Children have been farming US tobacco fields for generations. But a new report from Human Rights Watch says the practice isdangerous and in need of reform.
It may be later than usual because of the harsh winter, but just as they have done for generations, people are planting tobacco across the vast coastal plains of North Carolina.
The crop put this state on the economic map, but methods used to farm tobacco here have now drawn the gaze of an international human rights group.
"Usually we would wake up around four or five in the morning and get to the farm around six," says Fernando Rodriguez.
"I would spend the whole day going up and down the rows of tobacco, topping the plants, cutting the flowers, collecting the leaf and all."
Fernando is 13 years old.
"Most people kept trash bags on them, with holes for their arms and head, to keep chemicals off their clothing," he says.
"On the first day when I was working [the chemicals] got on my face a lot and I didn't know until I got home later that day my face was burning."
For three months last summer, Fernando and his older brother Brandon Jayubo, each worked up to 72 hours a week harvesting tobacco. Then 12 and 14 years old, they earned $500-$600 (£297-356) per week.
Surprising as it may be, that does not currently violate American labour laws.
After failing to push through a change in US legislation two years ago, rights groups are now hoping cigarette companies, and even smokers themselves, will decide to take an ethical stand when it comes to children and tobacco farming."I saw kids walking into fields of tobacco plants over their heads, where the tobacco leaves were wet with dew," says Margaret Wurth, a researcher at Human Rights Watch. The group has prepared a new report documenting the problems for children in this industry.
"The kids were absorbing nicotine through their skin and many of the children we interviewed reported symptoms consistent with acute nicotine poisoning: nausea, vomiting, headaches, dizziness, light-headedness," she says.
Human Rights Watch also reports children working near heavy machinery, using dangerous tools, and climbing into the rafters of barns several storeys high without protection.
The group says in many ways, America is flouting International Labour Organisation conventions.
Washington rules do say that the work children do on farms must happen outside of school hours, but don't place a limit on how many hours they can work.
Campaigners say that falls far short of what is needed. They want to outlaw children from working the fields at all.
"Countries like Brazil and India prohibit children under 18 from doing many tasks involved in tobacco farming," says Wurth.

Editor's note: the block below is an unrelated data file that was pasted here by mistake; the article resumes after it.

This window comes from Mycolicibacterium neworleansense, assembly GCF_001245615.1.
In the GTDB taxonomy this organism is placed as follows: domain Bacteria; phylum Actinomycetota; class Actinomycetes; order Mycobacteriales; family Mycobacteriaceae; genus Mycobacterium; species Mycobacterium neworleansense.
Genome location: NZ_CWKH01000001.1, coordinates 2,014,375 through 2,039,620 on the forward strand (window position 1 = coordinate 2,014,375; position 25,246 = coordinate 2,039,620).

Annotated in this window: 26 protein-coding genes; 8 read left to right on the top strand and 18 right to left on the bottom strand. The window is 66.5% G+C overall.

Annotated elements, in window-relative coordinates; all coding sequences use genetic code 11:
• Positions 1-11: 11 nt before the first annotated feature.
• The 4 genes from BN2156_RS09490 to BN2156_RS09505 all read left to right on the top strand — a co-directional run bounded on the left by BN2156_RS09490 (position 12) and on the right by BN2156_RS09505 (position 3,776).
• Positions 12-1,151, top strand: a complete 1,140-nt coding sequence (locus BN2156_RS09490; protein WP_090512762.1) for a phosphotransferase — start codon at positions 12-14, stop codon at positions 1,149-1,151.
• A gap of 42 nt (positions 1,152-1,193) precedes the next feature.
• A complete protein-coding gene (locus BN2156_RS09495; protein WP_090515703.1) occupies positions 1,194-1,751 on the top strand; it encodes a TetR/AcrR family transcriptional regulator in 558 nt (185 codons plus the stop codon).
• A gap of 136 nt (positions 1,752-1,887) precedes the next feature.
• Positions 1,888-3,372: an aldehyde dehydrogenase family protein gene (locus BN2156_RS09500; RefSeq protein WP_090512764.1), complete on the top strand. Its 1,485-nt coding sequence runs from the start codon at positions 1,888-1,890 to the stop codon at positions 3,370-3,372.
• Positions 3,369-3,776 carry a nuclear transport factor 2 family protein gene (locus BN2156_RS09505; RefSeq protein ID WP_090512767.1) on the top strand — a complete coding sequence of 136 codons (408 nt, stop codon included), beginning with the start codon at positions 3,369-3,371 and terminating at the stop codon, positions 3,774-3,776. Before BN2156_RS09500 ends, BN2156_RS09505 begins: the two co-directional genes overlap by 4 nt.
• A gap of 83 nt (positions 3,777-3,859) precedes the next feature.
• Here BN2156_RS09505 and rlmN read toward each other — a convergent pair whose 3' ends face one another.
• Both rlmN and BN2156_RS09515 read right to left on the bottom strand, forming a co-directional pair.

"They have laws and regulations to do more to protect kids in tobacco farming than we have in the US."
Joey Scott is a farmer whose family has grown tobacco on the same North Carolina land for eight generations.
"I was raised as a child on a tobacco farm. My parents felt it was safe enough for me to be here," he says. "I felt it was safe enough for my children."Scott, who does not employ anyone under the age of 18, accepts the possibility that other farmers may be exploiting young workers. Still, he says that having children work the fields is part of the region's heritage.
"I attained a lot of my values through the work I did alongside my parents and grandparents, by being in the fields, understanding the everyday struggles," says Scott.
"What they get from working here on the farm is to understand the importance of a dollar, how hard it is to make a dollar, and how to spend that dollar they make wisely."
It was a point echoed by Jessica Rodriguez, mother of Brandon and Fernando, the boys who worked on the farm during their summer break. She says when the boys are not at school, she would rather they work than hanging around in the streets or with other boys, getting into trouble.
Like child labour stories all over the world though, Rodriguez acknowledged that the main reason her sons worked was the harsh economic climate.
"We had to do what we had to do to keep the roof over our heads and food in our stomachs and the lights on, water on, the important stuff," she says.
Rodriguez admits that it upset her when her youngest son complained of harm from chemical pesticides. She insists the children wanted to help out.
Human Rights Watch says all of the tobacco companies they contacted expressed concern about working conditions for children, and all of them have a variety of previously established policies to address the problem.
Campaigners want more explicit language polices that clearly ban child labour. They also hope that tobacco companies will invest in local communities so that families have alternative options and do not feel compelled to put their children at risk.
Until then, the tobacco keeps growing, and with it, the demand for farm workers of all ages.